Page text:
Is there a reckoning coming for office real estate in Arkansas?
That’s a question we’ve been kicking around since the darkest days of COVID-19, which prompted a sea change in people’s habits, from how they shop, travel and eat out to where they work.
It’s also a question surfacing over and over again in the national media, in places like the Wall Street Journal, with its eye on large coastal markets like San Francisco and New York.
And it’s a question that loomed over last week’s Arkansas Business cover story on remote work by Senior Editor George Waldon. That story included the latest numbers on the share of people working remotely in Arkansas and across the country as reported by the U.S. Census Bureau. While in many places that share declined from 2021 to 2022, it remains far and away higher than in pre-pandemic 2019.
“A significant amount of remote work is still happening since the pandemic,” Waldon reported, “and employers and commercial property owners are working to find the new normal for office space.”
What is the new normal? During a panel discussion I moderated last week for the Rotary Club of Little Rock on metro Little Rock commercial real estate, Hank Kelley, CEO of Kelley Commercial Partners, noted that more people are returning to the office, but in a different way than before COVID:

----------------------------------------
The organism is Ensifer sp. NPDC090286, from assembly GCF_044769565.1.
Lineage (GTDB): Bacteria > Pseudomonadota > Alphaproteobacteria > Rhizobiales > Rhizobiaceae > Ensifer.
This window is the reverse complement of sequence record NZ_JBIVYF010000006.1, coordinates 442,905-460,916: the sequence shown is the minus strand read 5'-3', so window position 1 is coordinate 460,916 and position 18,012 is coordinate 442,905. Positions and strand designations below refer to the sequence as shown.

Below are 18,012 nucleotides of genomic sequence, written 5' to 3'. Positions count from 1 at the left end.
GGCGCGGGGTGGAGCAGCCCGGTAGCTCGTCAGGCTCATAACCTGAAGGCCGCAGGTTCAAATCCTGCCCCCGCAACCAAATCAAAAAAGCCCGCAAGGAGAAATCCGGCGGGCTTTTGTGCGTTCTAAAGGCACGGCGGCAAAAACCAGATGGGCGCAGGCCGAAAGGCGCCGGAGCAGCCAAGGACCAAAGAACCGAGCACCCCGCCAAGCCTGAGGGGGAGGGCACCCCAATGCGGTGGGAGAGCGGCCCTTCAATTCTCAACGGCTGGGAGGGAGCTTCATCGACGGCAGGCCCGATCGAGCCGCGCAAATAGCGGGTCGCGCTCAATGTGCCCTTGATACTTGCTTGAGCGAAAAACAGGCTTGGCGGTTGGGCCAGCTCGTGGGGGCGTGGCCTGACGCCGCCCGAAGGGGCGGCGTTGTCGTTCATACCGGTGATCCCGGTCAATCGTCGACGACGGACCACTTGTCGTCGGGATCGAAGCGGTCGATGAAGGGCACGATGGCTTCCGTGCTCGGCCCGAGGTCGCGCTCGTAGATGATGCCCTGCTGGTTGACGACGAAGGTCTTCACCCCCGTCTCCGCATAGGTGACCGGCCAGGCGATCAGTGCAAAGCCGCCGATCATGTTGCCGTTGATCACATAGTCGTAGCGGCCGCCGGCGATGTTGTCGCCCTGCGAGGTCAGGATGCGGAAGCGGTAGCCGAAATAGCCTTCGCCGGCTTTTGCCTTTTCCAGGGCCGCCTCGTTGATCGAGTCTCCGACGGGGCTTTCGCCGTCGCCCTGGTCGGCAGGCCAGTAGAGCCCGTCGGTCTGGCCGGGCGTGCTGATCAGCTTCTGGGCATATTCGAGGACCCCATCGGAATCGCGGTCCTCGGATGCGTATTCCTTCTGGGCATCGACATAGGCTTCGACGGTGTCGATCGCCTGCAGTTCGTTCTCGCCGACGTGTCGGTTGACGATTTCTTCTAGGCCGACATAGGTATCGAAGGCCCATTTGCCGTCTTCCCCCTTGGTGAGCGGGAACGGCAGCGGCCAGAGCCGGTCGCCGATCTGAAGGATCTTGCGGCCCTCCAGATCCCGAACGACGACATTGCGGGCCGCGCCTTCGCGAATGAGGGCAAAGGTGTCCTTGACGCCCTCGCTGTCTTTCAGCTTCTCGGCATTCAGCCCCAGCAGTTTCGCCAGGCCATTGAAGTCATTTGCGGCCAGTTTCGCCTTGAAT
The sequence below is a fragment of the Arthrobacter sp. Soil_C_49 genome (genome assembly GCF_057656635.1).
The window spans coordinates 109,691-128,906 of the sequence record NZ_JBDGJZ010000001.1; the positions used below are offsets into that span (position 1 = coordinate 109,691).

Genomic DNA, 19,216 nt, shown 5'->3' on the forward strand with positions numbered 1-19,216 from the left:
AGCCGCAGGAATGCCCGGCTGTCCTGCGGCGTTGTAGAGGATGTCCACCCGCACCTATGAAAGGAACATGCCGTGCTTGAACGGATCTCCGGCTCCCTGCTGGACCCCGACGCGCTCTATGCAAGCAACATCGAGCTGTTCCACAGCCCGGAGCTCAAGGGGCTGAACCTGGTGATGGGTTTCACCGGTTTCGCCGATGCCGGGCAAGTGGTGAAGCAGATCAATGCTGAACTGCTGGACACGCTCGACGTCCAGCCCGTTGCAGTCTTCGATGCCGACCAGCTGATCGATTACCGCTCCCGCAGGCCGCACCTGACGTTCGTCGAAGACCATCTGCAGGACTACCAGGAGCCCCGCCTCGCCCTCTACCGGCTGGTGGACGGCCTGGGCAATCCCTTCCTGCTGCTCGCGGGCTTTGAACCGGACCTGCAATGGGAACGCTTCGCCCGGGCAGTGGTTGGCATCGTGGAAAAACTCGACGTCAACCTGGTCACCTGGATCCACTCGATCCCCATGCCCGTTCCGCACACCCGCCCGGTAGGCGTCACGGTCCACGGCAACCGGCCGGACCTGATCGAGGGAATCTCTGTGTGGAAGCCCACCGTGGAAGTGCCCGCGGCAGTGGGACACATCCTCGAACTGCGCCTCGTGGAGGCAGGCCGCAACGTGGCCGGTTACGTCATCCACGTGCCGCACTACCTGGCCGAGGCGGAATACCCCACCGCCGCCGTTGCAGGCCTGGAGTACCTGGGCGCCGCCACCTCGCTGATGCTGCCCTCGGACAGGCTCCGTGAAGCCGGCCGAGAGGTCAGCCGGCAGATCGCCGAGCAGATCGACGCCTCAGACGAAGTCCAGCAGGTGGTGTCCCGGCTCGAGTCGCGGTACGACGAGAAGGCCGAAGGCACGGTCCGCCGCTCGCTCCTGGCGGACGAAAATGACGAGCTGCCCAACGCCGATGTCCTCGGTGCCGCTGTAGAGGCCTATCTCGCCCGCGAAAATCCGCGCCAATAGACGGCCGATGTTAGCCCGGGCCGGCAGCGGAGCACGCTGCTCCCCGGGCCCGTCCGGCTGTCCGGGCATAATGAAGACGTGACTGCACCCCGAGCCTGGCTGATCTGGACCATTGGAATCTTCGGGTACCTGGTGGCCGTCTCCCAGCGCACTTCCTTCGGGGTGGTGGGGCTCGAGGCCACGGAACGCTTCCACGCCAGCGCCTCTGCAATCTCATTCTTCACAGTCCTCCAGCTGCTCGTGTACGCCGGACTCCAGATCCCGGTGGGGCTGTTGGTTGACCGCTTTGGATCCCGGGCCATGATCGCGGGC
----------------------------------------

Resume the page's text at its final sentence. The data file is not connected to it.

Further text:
“Tuesday, Wednesday, Thursday is the new work week. Part of it Monday, part of it Friday,” he said. “So the good news for office landlords is, if you want to have an office space that’s Tuesday, Wednesday and Thursday, you need about the same space that you would have otherwise.”
Kelley’s larger point, though, had to do with the first question. With pre-COVID lease agreements coming due over the next year and a half, what might the fallout be for office real estate in Arkansas?
Kelley said Arkansas, a third-tier market with little of the speculative building that drives places like Boston or San Francisco, is insulated from the worst of the real estate bubbles. Little Rock isn’t overbuilt, like some markets are, and its properties are easily accessible, thanks to a freeway system that allows workers to drive 40 or 50 miles into downtown or west Little Rock “a lot easier than you can in one of the major markets.” That removes the drama, he said, of what happens in larger markets, “where people only want to lease in the suburban areas.”
So while there could be some retraction among landlords and tenants, “It’s not nearly as bad as the media plays it,” Kelley said, and certainly not as bad in Arkansas.